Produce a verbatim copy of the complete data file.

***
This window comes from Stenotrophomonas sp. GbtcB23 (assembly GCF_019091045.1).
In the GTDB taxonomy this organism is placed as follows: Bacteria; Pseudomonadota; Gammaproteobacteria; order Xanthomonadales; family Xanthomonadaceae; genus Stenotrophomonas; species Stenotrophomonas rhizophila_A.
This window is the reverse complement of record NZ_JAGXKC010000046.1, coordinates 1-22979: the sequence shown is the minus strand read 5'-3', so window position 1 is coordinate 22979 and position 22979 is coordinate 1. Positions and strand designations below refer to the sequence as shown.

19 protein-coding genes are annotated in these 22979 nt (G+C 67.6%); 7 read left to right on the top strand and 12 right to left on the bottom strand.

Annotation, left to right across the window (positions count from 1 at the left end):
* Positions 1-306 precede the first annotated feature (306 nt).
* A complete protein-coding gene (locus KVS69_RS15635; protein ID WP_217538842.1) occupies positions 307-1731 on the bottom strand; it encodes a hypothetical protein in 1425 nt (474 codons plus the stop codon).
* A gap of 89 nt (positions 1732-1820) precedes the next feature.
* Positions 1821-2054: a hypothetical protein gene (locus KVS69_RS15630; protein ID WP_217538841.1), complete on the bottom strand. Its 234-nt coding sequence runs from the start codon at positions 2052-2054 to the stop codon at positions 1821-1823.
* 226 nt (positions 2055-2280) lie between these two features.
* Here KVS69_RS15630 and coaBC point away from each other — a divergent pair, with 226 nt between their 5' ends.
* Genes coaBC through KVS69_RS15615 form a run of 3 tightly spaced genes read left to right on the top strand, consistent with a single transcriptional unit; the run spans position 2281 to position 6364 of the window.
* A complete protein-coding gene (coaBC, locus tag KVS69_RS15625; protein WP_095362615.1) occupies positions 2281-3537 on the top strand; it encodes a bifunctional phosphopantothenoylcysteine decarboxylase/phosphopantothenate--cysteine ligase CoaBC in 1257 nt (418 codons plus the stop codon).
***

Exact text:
This window comes from Stenotrophomonas sp. GbtcB23 (assembly GCF_019091045.1).
In the GTDB taxonomy this organism is placed as follows: Bacteria; Pseudomonadota; Gammaproteobacteria; order Xanthomonadales; family Xanthomonadaceae; genus Stenotrophomonas; species Stenotrophomonas rhizophila_A.
This window is the reverse complement of record NZ_JAGXKC010000046.1, coordinates 1-22979: the sequence shown is the minus strand read 5'-3', so window position 1 is coordinate 22979 and position 22979 is coordinate 1. Positions and strand designations below refer to the sequence as shown.

19 protein-coding genes are annotated in these 22979 nt (G+C 67.6%); 7 read left to right on the top strand and 12 right to left on the bottom strand.

Annotation, left to right across the window (positions count from 1 at the left end):
* Positions 1-306 precede the first annotated feature (306 nt).
* A complete protein-coding gene (locus KVS69_RS15635; protein ID WP_217538842.1) occupies positions 307-1731 on the bottom strand; it encodes a hypothetical protein in 1425 nt (474 codons plus the stop codon).
* A gap of 89 nt (positions 1732-1820) precedes the next feature.
* Positions 1821-2054: a hypothetical protein gene (locus KVS69_RS15630; protein ID WP_217538841.1), complete on the bottom strand. Its 234-nt coding sequence runs from the start codon at positions 2052-2054 to the stop codon at positions 1821-1823.
* 226 nt (positions 2055-2280) lie between these two features.
* Here KVS69_RS15630 and coaBC point away from each other — a divergent pair, with 226 nt between their 5' ends.
* Genes coaBC through KVS69_RS15615 form a run of 3 tightly spaced genes read left to right on the top strand, consistent with a single transcriptional unit; the run spans position 2281 to position 6364 of the window.
* A complete protein-coding gene (coaBC, locus tag KVS69_RS15625; protein WP_095362615.1) occupies positions 2281-3537 on the top strand; it encodes a bifunctional phosphopantothenoylcysteine decarboxylase/phosphopantothenate--cysteine ligase CoaBC in 1257 nt (418 codons plus the stop codon).